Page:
There are federal rules and regulations on the number of hours an interstate commercial truck driver may drive each week, as well as the number of hours of sleep the driver is expected to get each night. The driver is expected to keep a log of his activities, such as hours and miles on the road and hours and time of sleep. However, drivers frequently falsify their log entries or complete their log books days after the fact, ignoring the regulations while en route to their destination. Before President George W. Bush changed the rules, truck drivers could spend 10 consecutive hours behind the wheel, and could drive a maximum of only 60 hours each week. The driver could return to work only after 50 hours off-duty.

In the last months of his administration, however, President Bush signed a regulation increasing the number of hours a truck driver could drive each day from 10 to 11 and increasing the total number of hours the driver could drive from 60 to 77 hours a week. After the driver has driven the maximum amount of hours, the Bush regulation requires that the driver must not drive for at least 34 consecutive hours, 16 hours fewer than the previous 50 hours the driver was required to be off-duty. As a result of the Bush changes, drivers are driving longer hours on less rest, resulting in an increase in the number of big truck accidents. The percentage of fatal crashes resulting from driver fatigue rose 20 percent from 2004 to 2005, the first year in which the longer driving hours were allowed. In October 2009, the Federal Motor Carrier Safety Administration signed an agreement with consumer groups, the Teamsters Union, and others vowing to revise the 11-hour rule. With the increase in driving hours, many drivers resort to stimulant drugs to help to keep them awake and aware.

Nearly one-fourth (24 percent) of all large-truck drivers involved in fatal crashes in 2008 had at least one prior speeding conviction, compared to 18 percent of passenger car drivers involved in fatal crashes. However, drivers of large trucks were less likely to have a previous license suspension or revocation than were passenger car drivers (7 percent and 15 percent, respectively). Only 2 percent of large-truck drivers involved in fatal crashes had a blood alcohol content (BAC) of .08 (the limit for driving under the influence) or higher. For drivers of other types of vehicles involved in fatal crashes in 2008, the percentages of drivers with BAC levels of .08 or higher were 23 percent for passenger cars, 23 percent for light trucks, and 29 percent for motorcycles.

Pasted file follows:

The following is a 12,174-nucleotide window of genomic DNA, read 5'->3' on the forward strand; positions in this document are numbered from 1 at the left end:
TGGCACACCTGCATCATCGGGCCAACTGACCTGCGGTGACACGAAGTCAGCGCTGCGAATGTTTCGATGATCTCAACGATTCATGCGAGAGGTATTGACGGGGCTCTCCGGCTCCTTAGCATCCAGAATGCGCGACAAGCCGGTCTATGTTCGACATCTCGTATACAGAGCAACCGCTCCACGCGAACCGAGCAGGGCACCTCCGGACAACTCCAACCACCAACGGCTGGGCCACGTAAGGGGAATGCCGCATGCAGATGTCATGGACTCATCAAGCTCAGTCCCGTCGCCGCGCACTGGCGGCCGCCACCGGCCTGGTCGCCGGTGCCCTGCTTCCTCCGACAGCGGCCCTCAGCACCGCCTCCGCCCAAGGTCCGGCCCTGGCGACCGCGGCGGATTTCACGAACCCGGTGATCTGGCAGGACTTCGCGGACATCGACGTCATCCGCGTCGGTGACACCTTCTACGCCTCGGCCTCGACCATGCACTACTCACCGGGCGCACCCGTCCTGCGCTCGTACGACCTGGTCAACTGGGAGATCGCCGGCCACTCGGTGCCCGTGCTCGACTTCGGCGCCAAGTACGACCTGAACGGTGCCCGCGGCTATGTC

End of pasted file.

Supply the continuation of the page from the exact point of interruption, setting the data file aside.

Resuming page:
Worn brakes and tires, faulty steering, and light problems are the major mechanical reasons for large trucks causing an accident. If the brakes are worn, the driver is not able to stop the truck in time to avoid colliding with the vehicle in front of it or stopping at the limit line of an intersection. Worn or bald tires also prevent the truck from stopping properly and reduce the truck’s responsiveness in turns. Steering problems make it difficult, if not impossible, for the driver to control the truck, while burnt-out or otherwise inoperable lights fail to show other vehicles on the road that the truck is intending to turn, has applied the brakes, etc.

Other leading causes of large truck accidents due to problems with the truck or trailer include:

  • The failure to inspect the truck each day before it is used
  • The failure to perform regular maintenance on the truck
  • The failure to install blind-spot mirrors
  • Equipment failure
  • Improperly loaded trailers
  • Insufficiently secured cargo
  • The failure to maintain current inspection stickers
  • A tire blowout
  • Driving empty trailers in windy conditions
  • A defect in the design or manufacture of the truck or trailer

In one study, more than one-third of the large trucks inspected after a crash had maintenance defects that would have placed them out-of-service (OOS) if they had been inspected before the crash. Brake problems were found in 32 percent of the trucks, and violations of light/marker/signal regulations were present in 23 percent of the large trucks involved in accidents.

In July 2009, the National Highway Traffic Safety Administration (NHTSA) issued stringent new braking standards that will save lives by improving large truck stopping distance by 30 percent. The new standard requires that a tractortrailer traveling at 60 miles per hour come to a complete stop in 250 feet, rather than the old standard, which required a complete stop within 355 feet. The NHTSA estimates that the new braking requirement will save hundreds of lives annually, and will also prevent many serious injuries each year. It is estimated to reduce property damage costs by over $169 million annually. The new regulation will be phased in over four years beginning with 2012 models. The new rule applies only to truck tractors and does not include single-unit trucks, trailers, and buses.

Large trucks such as eighteen-wheelers have the risk of jackknifing if it is necessary for the driver to come to an abrupt stop to avoid a collision or make a sharp turn to avoid hitting another vehicle. Large trucks also pose a specific danger when they are making turns, as they must make a wider turn than the average motor vehicle and another car may not realize the danger and get involved in an accident.

Tragedy often strikes when the truck’s brakes are worn and can’t keep the large truck from running wild down a hill. The truck driver may be unable to stop at a stop sign or red light at the base of the hill, resulting in the runaway truck crashing into everything in its way, causing deaths, critical injuries, and tremendous property damage. Or the driver may not be able to negotiate a turn at the bottom of the hill, also resulting in personal injuries to those in its way, damage to property, and possible deaths.